As an added bonus, O'Reilly has offered a chance to win a free pass to OSCON Java conference this week! Two winners will be randomly selected for a free pass for the first event about open source Java.
OSCON Java 2011 • July 25-27, Portland, OR
Open source is the heartbeat of Java. See what's hot and learn from in-depth sessions & tutorials about Java 7, JVM, Android development and more.
And if you don't win, they are offering a CodeRanch Exclusive: Use code OS11CR to save 20% on all conference passes
Posts in this welcome thread are not eligible for the drawing.
This seems to be an interesting book. I saw this review on Amazon which may help people who are thinking about buying:
"If you are already somewhat familiar with Java and need a good book to motivate you a little and reinforce good practices, this is a great choice. The sections on exceptions and interfaces are superb for nearly any Java programmer to read, while the more advanced topics can serve as either reinforcement of good design principles, or as an introduction to those topics, for someone wanting to know more about how and why they are in Java in the first place.
The book is also written in an effective, friendly (and at times hilariously sarcastic) tone."
Welcome James. I read the TOC and intro and it sounds like a very useful book. I also happen to agree that the language - as all languages, including human ones - has accumulated redundancies and unneeded additions, as well as mistakes. But it remains a great language. Perhaps, hopefully your book will help direct programmers away from that stuff.
Joined: Jun 22, 2011
Well, we should also realize that one person's incredibly useful feature is another person's swill.
For example, I've never liked the programming model for J2EE-- all the getters and setters violate the object abstraction, and the whole three-tier architecture is something I find confining and inflexible. But I don't write database-backed enterprise applications; if I did I'd probably love J2EE (well, maybe not love, but at least have more appreciation for it). I fought the addition of generics (or, at least, the particular way generics were added) for a long time, and while I still don't like the compile-time type system being different from the runtime type system, I've found that generics are useful.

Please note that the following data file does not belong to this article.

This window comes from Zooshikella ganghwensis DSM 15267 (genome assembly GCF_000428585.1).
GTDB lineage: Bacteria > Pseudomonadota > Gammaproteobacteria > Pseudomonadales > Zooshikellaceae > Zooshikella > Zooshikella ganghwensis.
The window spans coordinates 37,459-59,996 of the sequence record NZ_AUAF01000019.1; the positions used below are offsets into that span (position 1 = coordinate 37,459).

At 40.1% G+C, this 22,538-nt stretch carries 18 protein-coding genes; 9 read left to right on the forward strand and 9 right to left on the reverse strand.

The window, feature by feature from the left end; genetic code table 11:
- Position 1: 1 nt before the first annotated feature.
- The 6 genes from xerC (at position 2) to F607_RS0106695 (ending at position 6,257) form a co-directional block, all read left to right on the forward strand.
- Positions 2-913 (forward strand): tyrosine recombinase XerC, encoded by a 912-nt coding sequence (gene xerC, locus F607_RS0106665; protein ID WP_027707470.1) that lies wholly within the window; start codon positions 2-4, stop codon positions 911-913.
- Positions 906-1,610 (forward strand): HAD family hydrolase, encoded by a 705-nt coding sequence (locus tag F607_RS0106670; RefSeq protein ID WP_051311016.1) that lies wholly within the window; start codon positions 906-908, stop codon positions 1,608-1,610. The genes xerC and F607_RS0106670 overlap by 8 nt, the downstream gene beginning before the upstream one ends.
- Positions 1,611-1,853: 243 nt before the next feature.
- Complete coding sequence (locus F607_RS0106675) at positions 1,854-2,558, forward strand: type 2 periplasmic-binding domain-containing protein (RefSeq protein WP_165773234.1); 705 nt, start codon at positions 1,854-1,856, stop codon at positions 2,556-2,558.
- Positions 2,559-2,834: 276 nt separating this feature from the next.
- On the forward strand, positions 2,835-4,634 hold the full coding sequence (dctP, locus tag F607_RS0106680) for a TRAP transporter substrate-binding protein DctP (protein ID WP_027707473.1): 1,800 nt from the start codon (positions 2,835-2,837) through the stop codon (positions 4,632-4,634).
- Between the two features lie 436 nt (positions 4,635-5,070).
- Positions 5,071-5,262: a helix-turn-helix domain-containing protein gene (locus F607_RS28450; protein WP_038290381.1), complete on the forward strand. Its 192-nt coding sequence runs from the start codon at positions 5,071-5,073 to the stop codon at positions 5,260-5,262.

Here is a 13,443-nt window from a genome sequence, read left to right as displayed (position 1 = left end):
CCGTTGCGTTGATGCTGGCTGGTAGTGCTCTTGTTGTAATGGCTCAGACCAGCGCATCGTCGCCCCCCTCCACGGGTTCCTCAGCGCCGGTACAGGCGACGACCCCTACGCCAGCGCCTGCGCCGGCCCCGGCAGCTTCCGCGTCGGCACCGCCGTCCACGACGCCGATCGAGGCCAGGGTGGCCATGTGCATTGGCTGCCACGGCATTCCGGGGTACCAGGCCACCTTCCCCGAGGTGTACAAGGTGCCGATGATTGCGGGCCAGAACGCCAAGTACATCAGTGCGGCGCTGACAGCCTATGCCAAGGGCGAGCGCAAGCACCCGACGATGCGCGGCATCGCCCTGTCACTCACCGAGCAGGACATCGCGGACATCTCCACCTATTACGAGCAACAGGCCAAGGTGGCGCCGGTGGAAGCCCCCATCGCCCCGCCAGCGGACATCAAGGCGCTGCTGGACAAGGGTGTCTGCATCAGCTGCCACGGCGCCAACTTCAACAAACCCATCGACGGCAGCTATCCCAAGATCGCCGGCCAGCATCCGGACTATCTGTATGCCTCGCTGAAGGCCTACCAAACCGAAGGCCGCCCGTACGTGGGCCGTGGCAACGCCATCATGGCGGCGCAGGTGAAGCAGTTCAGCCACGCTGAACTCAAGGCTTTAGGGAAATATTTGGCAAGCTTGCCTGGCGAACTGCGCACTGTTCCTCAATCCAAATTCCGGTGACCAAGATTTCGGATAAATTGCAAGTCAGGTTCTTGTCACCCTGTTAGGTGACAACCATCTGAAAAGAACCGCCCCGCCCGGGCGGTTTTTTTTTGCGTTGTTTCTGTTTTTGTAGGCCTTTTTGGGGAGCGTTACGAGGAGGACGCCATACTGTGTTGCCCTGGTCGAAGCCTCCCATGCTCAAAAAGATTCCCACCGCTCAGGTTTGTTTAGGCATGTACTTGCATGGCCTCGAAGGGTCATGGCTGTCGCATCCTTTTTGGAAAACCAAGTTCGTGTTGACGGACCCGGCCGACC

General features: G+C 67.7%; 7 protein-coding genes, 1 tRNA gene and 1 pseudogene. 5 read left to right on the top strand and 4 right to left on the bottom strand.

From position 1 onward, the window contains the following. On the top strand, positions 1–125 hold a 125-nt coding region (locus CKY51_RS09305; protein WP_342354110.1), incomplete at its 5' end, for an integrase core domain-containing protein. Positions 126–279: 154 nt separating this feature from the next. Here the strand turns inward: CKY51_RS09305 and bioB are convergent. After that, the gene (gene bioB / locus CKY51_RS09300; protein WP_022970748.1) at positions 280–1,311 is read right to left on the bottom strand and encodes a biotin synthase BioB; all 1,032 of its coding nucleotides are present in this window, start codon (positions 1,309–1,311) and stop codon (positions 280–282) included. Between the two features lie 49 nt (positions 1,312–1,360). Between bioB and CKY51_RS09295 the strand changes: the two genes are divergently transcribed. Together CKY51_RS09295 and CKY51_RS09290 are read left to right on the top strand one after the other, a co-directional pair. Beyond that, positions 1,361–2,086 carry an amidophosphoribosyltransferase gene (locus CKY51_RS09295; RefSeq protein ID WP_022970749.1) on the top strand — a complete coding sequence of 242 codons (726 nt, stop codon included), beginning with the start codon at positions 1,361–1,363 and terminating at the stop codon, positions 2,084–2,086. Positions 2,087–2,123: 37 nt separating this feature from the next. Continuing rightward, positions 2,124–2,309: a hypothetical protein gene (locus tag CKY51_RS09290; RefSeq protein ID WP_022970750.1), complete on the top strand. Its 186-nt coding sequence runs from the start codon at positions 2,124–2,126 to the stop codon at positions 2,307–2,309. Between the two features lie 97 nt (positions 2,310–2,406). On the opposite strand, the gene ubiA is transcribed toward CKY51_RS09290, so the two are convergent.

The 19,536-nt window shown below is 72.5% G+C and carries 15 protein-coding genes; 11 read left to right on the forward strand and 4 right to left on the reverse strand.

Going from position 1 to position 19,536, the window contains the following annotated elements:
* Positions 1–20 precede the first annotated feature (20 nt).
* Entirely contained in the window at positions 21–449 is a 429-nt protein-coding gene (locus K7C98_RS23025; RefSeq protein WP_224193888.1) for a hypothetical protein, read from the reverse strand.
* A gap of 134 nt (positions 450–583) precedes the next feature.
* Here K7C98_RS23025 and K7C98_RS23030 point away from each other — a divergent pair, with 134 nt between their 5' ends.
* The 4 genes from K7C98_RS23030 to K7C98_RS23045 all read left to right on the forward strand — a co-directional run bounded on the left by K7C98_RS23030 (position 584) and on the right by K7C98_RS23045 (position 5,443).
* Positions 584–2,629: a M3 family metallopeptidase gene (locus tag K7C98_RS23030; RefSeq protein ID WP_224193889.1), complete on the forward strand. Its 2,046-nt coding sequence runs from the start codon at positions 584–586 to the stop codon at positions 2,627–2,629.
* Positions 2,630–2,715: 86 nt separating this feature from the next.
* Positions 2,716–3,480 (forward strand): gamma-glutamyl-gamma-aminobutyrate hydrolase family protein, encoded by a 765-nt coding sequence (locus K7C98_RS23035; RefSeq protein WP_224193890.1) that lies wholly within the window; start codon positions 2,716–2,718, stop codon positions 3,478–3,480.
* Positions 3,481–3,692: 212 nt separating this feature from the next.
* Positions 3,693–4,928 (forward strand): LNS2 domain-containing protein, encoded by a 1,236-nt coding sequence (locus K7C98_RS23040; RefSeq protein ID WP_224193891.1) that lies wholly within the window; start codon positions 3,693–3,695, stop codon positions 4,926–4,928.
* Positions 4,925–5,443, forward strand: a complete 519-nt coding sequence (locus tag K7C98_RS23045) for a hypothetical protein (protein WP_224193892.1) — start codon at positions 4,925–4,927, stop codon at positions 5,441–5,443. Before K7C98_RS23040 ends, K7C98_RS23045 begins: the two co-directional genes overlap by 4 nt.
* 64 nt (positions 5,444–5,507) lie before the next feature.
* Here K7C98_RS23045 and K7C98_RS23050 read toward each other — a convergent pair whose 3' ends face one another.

There are very few places in Java or its libraries that are badly designed; the community process (and a bunch of very talented engineers, both inside of the Java engineering organization and from other companies) made sure that didn't happen. What may be lacking is an overall design; some parts of the language and libraries don't conceptually play well with other parts. Part of what I argue for in the book is that "good" is a relative term, in that you have to specify "good for what".
Joined: Nov 17, 2005
I'm going to open up a new topic, because I want to reply to your last post, but this really isn't the place for that ;)
Good welcome Waldo, and in spanish my native language Bienvenido Waldo, excelente tenerte por aquí
Joined: Jun 22, 2011
Sid Singh wrote:Hi James,
I have a question from you that how you got motivated to write such a book as it is quite a bit off league from the rest available out there.
The more genuine motivation is that I thought it would be an interesting forcing function to think about what it was that I liked about Java, and a vehicle to explain to others what I think the most valuable aspects of the language are. I'd always thought of Java (and continue to think of Java) as an interesting mix of dynamic, object-oriented language and environment that is particularly good at support large-scale, distributed systems. But the parts of Java that help in this have gotten lost in discussions about where Java is weak (and, as I've said before, there are certainly those places as well). So the book became a way for me to remind myself, and others, of why you should think of using Java in some sorts of projects.
Welcome to the ranch! Some pointers and tips :
1. Watch out for the chickens. They bite.
2. Don't try to eat eat the Java tree. The farmer next door will come out with a big, loaded shotgun.
3. Enjoy yourself!
“Don’t worry if it doesn’t work right. If everything did, you’d be out of a job.” (Mosher's Law of Software Engineering)
“If debugging is the process of removing bugs, then programming must be the process of putting them in.” (Edsger Dijkstra)
But I welcome you to Java Ranch...
Welcome James Waldo!
Independent Programmer - Technology Enthusiast - JUG Leader from JUG Joglosemar
Joined: Jun 22, 2011
As the week is coming to an end, I just wanted to thank all of you for a terrific set of discussions. I can't remember a time that I felt more welcomed by a group, or a time when I found the discussion as interesting (and civilized). The ranch is a great place, and I hope to be able to stick around some time as a non-promotional member.
My thanks to you all...
author & internet detective